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General: £250m pirate treasure 'stolen' by Americans

Posted on 24.05.2007 - 07:00 EDT in GENERAL NEWS by Rons_ROV_Links

£250m pirate treasure 'stolen' by AmericansThe treasure hunters who recovered gold and silver worth an estimated £250 million from a shipwreck off Cornwall spirited their haul to the United States in an apparent attempt to stop Britain staking a claim.

In a highly secretive operation, American firm Odyssey Marine Exploration worked on the wreck of an English ship, believed to be the 17th Century Merchant Royal, less than 40 miles from the British coast.

But Odyssey carefully avoided landing their treasure on UK soil.

If the 17 tons of coins, gold ornaments and tableware had been brought ashore, Odyssey would have been obliged to inform the Government's Receiver of Wreck, which would probably have impounded the haul, triggering a potentially lengthy legal row about ownership rights.

Instead, the trove was secretly moved to the tax haven of Gibraltar. Odyssey then chartered a jet to take hundreds of plastic containers brimming with coins to the United States on Thursday, where they have been analysed by Nick Bruyer, an expert in antique coinage.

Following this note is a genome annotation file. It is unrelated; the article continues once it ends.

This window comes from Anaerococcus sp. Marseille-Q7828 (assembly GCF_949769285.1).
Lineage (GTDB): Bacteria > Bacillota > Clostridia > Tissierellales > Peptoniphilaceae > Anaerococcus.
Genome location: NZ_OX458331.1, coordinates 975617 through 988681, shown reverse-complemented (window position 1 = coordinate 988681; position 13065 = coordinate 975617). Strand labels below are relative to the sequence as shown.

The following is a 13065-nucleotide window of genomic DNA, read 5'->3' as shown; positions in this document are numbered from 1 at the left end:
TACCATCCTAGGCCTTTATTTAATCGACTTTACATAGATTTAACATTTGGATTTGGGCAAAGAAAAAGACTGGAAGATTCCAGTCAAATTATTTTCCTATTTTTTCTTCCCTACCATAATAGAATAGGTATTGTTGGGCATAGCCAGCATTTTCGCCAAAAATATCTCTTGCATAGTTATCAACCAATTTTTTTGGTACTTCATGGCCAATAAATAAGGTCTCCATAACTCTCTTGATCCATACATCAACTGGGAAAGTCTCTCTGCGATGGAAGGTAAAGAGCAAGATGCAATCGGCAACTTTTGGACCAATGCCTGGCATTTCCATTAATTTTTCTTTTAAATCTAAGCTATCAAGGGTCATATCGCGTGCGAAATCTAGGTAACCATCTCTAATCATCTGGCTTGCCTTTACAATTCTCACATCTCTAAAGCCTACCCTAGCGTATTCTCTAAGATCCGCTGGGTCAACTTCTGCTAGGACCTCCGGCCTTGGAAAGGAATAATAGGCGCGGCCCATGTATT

The treasure found by the Zeus ROV  
  The treasure found by the Zeus ROV  

He said: "The find is unprecedented. I don't know of anything equal or comparable to it."

Salvage companies have spent years looking for the wreck of the Merchant Royal, known as the 'Eldorado of the seas', which sank in bad weather near the Isles of Scilly in 1641.

Under salvage law, Odyssey could get up to 90 per cent of the haul's value, although this may depend on whether other claimants come forward. With the treasure now on American soil, it is highly unlikely that Britain will seek a share of it. But experts believe that, as the cargo originally belonged to Spain, its government will have a better case.

However, there may be individual claimants to deal with. The personal fortune of the Merchant Royal's captain, John Limbrey, which he accrued through years of trading in the Caribbean, was believed lost when the ship sank in bad weather. At least one of his descendants is already understood to be making enquiries.

Odyssey's three salvage ships have been working to find the wreck site for two years, yet it was only last Wednesday that a US federal judge granted the firm exclusive salvage rights.

Court records show that the company, based in Miami, believed that it had discovered the remains of a 17th Century merchant vessel.